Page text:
My favourite B&W film is ilford HP5 and I rarely shoot any thing else when it comes to B&W.
I love the contrast and grain it produces and depending on which developer I process with I can get plenty of looks from one film stock.
I have been reading quite a few blog posts and watching some youtube videos where various other photographers recommend shooting HP5 at 1600 iso as it don’t seem to loose any sharpness and the increase in contrast/grain doesn’t impact on the image.
I like grain and contrast so I was not all that bothered if they increased but as a test I was interested in how sharp the images were, so I shot a roll with my Nikon F100 and 50mm f1.4 which is a very sharp lens and processed it using ilfotec HC 1+15.
The results were great, the sharpness was impressive and the grain didn’t impair the look at all.
Rating HP5 at 1600 may become my standard from now on as it gives me extra versatility to be able to shoot in more lighting situations while keeping the look I like from using this film stock.
Thanks for looking
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You can find more lovely film stuff on my film only blog at ……..
A few weeks back and the subject of my last post here I was sent some developer to test out by Spur Photo http://spur-photo.com/.
This time I tried out their Acurol-N developer on some Ilford HP5+. The information I was given by the company was to rate the film at iso 200 and Dev for 12 minutes at a dilution of 1-50 which I proceeded to do.
From what I have read on the web this developer should yield sharper negatives with little effect on the grain so I shot some random stuff which hopefully would show the added sharpness.
I used my Olympus OM1n and 50mm f1.8mc which has given me pretty good clean images especially at f5.6-f11, nearly all the images here were at f8.
I have never shot HP5 at iso 200 before I have nearly always pushed it as I love the contrast and grain I get from it.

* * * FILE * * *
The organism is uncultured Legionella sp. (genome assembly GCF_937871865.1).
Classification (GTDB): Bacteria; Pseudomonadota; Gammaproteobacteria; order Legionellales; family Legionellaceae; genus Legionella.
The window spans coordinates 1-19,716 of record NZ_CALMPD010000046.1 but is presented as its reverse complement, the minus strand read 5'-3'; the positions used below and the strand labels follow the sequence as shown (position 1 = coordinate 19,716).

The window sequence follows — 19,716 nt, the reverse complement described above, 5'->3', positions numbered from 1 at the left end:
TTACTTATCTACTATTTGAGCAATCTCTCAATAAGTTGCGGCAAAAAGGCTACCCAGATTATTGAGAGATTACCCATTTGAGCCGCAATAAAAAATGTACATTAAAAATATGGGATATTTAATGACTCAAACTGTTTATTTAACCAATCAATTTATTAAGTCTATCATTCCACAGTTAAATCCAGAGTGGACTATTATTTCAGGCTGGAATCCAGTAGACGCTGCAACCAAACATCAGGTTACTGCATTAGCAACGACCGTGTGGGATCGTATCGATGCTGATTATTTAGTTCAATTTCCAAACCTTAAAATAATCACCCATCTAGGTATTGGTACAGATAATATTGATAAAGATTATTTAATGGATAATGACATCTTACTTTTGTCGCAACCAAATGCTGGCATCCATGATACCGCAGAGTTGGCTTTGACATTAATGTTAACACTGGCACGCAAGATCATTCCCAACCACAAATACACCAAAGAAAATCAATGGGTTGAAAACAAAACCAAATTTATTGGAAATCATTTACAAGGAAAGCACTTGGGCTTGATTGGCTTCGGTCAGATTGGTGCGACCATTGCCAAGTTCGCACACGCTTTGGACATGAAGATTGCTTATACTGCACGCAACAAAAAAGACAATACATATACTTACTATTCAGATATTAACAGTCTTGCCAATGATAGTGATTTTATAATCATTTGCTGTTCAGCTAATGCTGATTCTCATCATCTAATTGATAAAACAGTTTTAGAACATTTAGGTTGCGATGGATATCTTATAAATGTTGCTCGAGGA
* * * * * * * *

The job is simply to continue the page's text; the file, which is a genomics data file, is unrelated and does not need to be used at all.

I must admit I really like the images that I got, they were very sharp indeed and the grain did not seem as pronounced as I usually get with HP5 especially in large areas of uniform colour like skies in fact it was really quite smooth in comparison.
As I now have a complete darkroom setup I am going to try a few prints from the negs to see what the softer grain looks like.
Both the developers that I have tried have definitely produced different negatives than what I get from my usual dev combinations in a good way and depending on what I am after in the final image I will keep using both.
Thank you again to Spur for giving me the opportunity to try out your products I highly recommend them to all B&W photographers out there 🙂
I have had a roll of Ilford SFX200 in the fridge for months and decided to give it a try yesterday.
The skies here in the Garw Valley were lovely and blue with large white clouds moving about and a rich green landscape which from most of the infrared shots I have seen was going to be quite dramatic.
Sadly I don’t own a infrared filter as recommended (Hoya R72) so I made up a sort of replacement using my HOYA/COKIN filter kit and a piece of Red Gel filter from my flash filter set.I was not to sure how to go about getting the correct exposure, wether to just let the camera do it as I didn’t know if they would be under-exposed or over-exposed so I took a mixture bracketing as I went.
I also shot some without the filter just to see the difference and boy what a difference 🙂This is without……..and this is with the filter…………
After scanning in the negatives most of the frames were under-exposed but not by much the Canon T90 coped pretty well and nearly all the images came up well using Lightroom 5.The dramatic skies are what really pleased me, I love contrasty images thats why I use Ilford HP5 as my goto film most often but SFX200 really pops its such a pity it’s so damn expensive almost double the price of HP5.I will be buying some more nevertheless and also a Hoya R72 filter too as the results were just my cup of tea.click on an image to view larger……..